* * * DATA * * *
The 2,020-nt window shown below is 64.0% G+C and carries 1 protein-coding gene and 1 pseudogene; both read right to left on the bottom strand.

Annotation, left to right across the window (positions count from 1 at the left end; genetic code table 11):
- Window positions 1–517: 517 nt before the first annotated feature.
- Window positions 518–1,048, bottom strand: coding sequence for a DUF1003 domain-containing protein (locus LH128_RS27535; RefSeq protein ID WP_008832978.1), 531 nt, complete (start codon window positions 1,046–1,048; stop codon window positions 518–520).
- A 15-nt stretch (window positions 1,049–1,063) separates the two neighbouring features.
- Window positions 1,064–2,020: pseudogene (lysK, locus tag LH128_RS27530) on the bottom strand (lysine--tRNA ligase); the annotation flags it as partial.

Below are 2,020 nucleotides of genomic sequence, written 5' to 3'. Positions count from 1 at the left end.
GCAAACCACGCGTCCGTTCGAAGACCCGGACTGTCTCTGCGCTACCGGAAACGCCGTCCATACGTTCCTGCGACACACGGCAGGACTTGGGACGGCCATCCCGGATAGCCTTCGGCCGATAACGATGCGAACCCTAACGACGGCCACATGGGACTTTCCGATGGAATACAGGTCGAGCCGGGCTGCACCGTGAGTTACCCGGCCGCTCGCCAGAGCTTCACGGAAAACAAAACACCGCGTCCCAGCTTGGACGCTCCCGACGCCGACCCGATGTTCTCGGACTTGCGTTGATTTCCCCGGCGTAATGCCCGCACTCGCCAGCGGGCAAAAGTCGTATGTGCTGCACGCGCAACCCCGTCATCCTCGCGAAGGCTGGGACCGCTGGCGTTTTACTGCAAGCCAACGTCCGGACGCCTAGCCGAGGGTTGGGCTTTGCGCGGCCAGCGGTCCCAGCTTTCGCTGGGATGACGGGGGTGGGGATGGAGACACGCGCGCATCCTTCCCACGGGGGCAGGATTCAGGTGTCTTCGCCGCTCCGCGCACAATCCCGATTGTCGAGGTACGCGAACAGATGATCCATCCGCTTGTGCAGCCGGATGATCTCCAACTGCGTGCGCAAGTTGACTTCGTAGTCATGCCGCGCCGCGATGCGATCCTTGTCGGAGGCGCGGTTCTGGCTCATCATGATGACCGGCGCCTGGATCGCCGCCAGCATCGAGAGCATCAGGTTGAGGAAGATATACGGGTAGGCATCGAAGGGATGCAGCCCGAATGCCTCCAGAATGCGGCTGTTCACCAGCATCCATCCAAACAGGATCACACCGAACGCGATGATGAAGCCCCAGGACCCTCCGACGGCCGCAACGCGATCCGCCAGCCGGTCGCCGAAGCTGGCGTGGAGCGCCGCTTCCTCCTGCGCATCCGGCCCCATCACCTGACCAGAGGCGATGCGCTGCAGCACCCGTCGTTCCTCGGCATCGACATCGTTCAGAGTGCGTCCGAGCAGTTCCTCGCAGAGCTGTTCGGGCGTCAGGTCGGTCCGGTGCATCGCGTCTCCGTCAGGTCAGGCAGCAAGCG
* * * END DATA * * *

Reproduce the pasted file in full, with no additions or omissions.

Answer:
The 2,020-nt window shown below is 64.0% G+C and carries 1 protein-coding gene and 1 pseudogene; both read right to left on the bottom strand.

Annotation, left to right across the window (positions count from 1 at the left end; genetic code table 11):
- Window positions 1–517: 517 nt before the first annotated feature.
- Window positions 518–1,048, bottom strand: coding sequence for a DUF1003 domain-containing protein (locus LH128_RS27535; RefSeq protein ID WP_008832978.1), 531 nt, complete (start codon window positions 1,046–1,048; stop codon window positions 518–520).
- A 15-nt stretch (window positions 1,049–1,063) separates the two neighbouring features.
- Window positions 1,064–2,020: pseudogene (lysK, locus tag LH128_RS27530) on the bottom strand (lysine--tRNA ligase); the annotation flags it as partial.

Below are 2,020 nucleotides of genomic sequence, written 5' to 3'. Positions count from 1 at the left end.
GCAAACCACGCGTCCGTTCGAAGACCCGGACTGTCTCTGCGCTACCGGAAACGCCGTCCATACGTTCCTGCGACACACGGCAGGACTTGGGACGGCCATCCCGGATAGCCTTCGGCCGATAACGATGCGAACCCTAACGACGGCCACATGGGACTTTCCGATGGAATACAGGTCGAGCCGGGCTGCACCGTGAGTTACCCGGCCGCTCGCCAGAGCTTCACGGAAAACAAAACACCGCGTCCCAGCTTGGACGCTCCCGACGCCGACCCGATGTTCTCGGACTTGCGTTGATTTCCCCGGCGTAATGCCCGCACTCGCCAGCGGGCAAAAGTCGTATGTGCTGCACGCGCAACCCCGTCATCCTCGCGAAGGCTGGGACCGCTGGCGTTTTACTGCAAGCCAACGTCCGGACGCCTAGCCGAGGGTTGGGCTTTGCGCGGCCAGCGGTCCCAGCTTTCGCTGGGATGACGGGGGTGGGGATGGAGACACGCGCGCATCCTTCCCACGGGGGCAGGATTCAGGTGTCTTCGCCGCTCCGCGCACAATCCCGATTGTCGAGGTACGCGAACAGATGATCCATCCGCTTGTGCAGCCGGATGATCTCCAACTGCGTGCGCAAGTTGACTTCGTAGTCATGCCGCGCCGCGATGCGATCCTTGTCGGAGGCGCGGTTCTGGCTCATCATGATGACCGGCGCCTGGATCGCCGCCAGCATCGAGAGCATCAGGTTGAGGAAGATATACGGGTAGGCATCGAAGGGATGCAGCCCGAATGCCTCCAGAATGCGGCTGTTCACCAGCATCCATCCAAACAGGATCACACCGAACGCGATGATGAAGCCCCAGGACCCTCCGACGGCCGCAACGCGATCCGCCAGCCGGTCGCCGAAGCTGGCGTGGAGCGCCGCTTCCTCCTGCGCATCCGGCCCCATCACCTGACCAGAGGCGATGCGCTGCAGCACCCGTCGTTCCTCGGCATCGACATCGTTCAGAGTGCGTCCGAGCAGTTCCTCGCAGAGCTGTTCGGGCGTCAGGTCGGTCCGGTGCATCGCGTCTCCGTCAGGTCAGGCAGCAAGCG